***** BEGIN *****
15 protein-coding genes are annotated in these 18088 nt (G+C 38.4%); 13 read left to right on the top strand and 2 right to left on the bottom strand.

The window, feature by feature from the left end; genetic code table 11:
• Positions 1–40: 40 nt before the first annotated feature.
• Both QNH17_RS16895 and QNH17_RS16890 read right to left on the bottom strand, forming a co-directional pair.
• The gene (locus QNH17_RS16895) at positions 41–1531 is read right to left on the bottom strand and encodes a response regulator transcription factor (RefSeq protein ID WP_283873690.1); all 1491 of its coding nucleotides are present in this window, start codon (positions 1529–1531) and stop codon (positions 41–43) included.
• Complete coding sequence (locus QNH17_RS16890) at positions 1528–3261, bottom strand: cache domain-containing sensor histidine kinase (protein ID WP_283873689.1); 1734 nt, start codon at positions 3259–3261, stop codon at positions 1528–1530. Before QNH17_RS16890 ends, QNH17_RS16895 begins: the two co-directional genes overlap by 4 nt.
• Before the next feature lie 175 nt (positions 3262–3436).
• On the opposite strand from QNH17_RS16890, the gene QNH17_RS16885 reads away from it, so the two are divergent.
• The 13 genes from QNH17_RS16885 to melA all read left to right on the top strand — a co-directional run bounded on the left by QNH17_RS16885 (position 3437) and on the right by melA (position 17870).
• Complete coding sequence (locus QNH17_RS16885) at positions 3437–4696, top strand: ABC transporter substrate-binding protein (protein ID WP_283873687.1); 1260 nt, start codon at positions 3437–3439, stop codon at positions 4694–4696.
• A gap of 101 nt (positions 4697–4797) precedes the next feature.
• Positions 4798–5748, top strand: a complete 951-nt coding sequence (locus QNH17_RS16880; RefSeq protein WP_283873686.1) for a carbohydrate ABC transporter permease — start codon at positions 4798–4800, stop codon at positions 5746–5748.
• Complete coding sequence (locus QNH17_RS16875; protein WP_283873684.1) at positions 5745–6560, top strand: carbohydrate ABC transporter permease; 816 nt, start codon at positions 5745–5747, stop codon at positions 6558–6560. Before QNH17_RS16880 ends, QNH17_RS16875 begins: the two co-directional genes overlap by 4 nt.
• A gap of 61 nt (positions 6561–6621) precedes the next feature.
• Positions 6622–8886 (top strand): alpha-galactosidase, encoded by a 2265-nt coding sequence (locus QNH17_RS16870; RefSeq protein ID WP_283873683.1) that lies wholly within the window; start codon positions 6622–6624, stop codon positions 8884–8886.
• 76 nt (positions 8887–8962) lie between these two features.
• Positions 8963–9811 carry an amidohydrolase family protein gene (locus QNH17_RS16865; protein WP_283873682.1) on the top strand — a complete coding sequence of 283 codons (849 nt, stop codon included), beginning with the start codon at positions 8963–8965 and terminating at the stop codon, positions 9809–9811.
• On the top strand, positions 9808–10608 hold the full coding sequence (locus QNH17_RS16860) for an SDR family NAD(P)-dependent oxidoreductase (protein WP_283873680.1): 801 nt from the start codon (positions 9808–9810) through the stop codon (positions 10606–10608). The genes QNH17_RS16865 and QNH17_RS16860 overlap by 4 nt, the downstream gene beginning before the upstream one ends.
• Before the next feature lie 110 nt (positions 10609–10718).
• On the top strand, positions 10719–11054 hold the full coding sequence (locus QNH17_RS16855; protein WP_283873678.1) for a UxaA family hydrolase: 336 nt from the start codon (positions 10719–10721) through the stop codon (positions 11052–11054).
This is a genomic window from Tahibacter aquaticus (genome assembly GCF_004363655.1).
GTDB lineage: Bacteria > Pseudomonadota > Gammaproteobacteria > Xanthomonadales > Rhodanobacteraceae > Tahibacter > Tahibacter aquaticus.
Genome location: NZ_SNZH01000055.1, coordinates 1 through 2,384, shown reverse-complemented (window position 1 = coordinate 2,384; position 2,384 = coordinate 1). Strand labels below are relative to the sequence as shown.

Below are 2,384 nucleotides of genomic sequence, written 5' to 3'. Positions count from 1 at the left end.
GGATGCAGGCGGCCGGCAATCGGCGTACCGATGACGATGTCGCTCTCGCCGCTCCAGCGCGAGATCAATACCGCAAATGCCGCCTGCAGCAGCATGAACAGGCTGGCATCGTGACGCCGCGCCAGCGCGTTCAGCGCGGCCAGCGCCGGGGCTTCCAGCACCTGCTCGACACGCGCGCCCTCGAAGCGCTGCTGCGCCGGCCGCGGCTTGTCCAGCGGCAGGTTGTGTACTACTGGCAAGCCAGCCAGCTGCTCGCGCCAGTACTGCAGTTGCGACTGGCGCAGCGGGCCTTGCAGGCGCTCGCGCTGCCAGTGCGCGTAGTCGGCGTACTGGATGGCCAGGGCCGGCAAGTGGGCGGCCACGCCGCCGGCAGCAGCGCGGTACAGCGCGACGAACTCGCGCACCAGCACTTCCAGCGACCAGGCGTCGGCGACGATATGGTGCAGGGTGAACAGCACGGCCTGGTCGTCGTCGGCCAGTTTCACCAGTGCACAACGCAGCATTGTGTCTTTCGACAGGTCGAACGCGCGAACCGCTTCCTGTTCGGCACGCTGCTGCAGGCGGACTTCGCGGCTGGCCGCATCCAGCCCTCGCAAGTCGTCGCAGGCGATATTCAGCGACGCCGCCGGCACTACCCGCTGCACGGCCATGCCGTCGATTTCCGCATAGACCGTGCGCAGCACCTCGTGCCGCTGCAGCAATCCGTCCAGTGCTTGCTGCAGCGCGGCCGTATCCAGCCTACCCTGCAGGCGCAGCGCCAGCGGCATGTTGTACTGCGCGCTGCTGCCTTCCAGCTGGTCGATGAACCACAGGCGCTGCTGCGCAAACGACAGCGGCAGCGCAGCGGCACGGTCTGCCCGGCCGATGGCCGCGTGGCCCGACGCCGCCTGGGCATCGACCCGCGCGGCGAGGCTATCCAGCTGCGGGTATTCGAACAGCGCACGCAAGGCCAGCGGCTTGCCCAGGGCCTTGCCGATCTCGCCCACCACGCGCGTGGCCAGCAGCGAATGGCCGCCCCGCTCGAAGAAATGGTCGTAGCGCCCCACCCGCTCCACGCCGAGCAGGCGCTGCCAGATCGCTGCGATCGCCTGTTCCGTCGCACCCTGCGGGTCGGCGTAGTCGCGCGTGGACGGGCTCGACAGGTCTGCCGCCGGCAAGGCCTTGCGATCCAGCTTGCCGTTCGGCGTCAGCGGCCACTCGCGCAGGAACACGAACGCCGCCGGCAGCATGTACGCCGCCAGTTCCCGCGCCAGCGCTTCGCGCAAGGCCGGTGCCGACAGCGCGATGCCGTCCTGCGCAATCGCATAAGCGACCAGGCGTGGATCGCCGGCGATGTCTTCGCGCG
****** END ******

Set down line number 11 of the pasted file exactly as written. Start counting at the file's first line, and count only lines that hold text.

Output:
• A gap of 101 nt (positions 4697–4797) precedes the next feature.